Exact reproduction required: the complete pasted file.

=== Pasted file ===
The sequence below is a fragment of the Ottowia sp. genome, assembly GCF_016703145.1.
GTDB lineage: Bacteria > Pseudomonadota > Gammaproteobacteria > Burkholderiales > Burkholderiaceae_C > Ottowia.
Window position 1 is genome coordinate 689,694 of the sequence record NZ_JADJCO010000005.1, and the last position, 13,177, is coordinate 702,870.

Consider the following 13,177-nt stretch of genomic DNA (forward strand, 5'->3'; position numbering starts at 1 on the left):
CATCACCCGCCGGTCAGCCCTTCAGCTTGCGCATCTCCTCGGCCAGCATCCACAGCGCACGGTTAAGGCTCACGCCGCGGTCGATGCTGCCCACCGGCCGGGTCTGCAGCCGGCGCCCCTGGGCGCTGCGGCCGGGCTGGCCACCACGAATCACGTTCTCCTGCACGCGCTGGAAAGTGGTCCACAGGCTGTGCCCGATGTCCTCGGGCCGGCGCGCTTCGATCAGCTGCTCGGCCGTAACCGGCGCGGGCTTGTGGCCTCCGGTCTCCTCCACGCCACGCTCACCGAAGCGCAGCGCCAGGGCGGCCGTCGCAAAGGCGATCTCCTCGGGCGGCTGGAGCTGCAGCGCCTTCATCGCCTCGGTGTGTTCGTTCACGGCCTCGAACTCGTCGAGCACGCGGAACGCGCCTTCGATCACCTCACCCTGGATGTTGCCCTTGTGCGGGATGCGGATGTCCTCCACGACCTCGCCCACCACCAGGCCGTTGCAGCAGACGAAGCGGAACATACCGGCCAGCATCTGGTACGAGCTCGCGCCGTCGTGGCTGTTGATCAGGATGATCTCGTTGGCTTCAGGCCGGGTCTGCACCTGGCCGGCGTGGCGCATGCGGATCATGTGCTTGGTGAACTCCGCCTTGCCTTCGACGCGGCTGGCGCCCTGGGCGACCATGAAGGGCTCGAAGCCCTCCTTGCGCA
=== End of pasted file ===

The sequence below is a fragment of the Ottowia sp. genome, assembly GCF_016703145.1.
GTDB lineage: Bacteria > Pseudomonadota > Gammaproteobacteria > Burkholderiales > Burkholderiaceae_C > Ottowia.
Window position 1 is genome coordinate 689,694 of the sequence record NZ_JADJCO010000005.1, and the last position, 13,177, is coordinate 702,870.

Consider the following 13,177-nt stretch of genomic DNA (forward strand, 5'->3'; position numbering starts at 1 on the left):
CATCACCCGCCGGTCAGCCCTTCAGCTTGCGCATCTCCTCGGCCAGCATCCACAGCGCACGGTTAAGGCTCACGCCGCGGTCGATGCTGCCCACCGGCCGGGTCTGCAGCCGGCGCCCCTGGGCGCTGCGGCCGGGCTGGCCACCACGAATCACGTTCTCCTGCACGCGCTGGAAAGTGGTCCACAGGCTGTGCCCGATGTCCTCGGGCCGGCGCGCTTCGATCAGCTGCTCGGCCGTAACCGGCGCGGGCTTGTGGCCTCCGGTCTCCTCCACGCCACGCTCACCGAAGCGCAGCGCCAGGGCGGCCGTCGCAAAGGCGATCTCCTCGGGCGGCTGGAGCTGCAGCGCCTTCATCGCCTCGGTGTGTTCGTTCACGGCCTCGAACTCGTCGAGCACGCGGAACGCGCCTTCGATCACCTCACCCTGGATGTTGCCCTTGTGCGGGATGCGGATGTCCTCCACGACCTCGCCCACCACCAGGCCGTTGCAGCAGACGAAGCGGAACATACCGGCCAGCATCTGGTACGAGCTCGCGCCGTCGTGGCTGTTGATCAGGATGATCTCGTTGGCTTCAGGCCGGGTCTGCACCTGGCCGGCGTGGCGCATGCGGATCATGTGCTTGGTGAACTCCGCCTTGCCTTCGACGCGGCTGGCGCCCTGGGCGACCATGAAGGGCTCGAAGCCCTCCTTGCGCA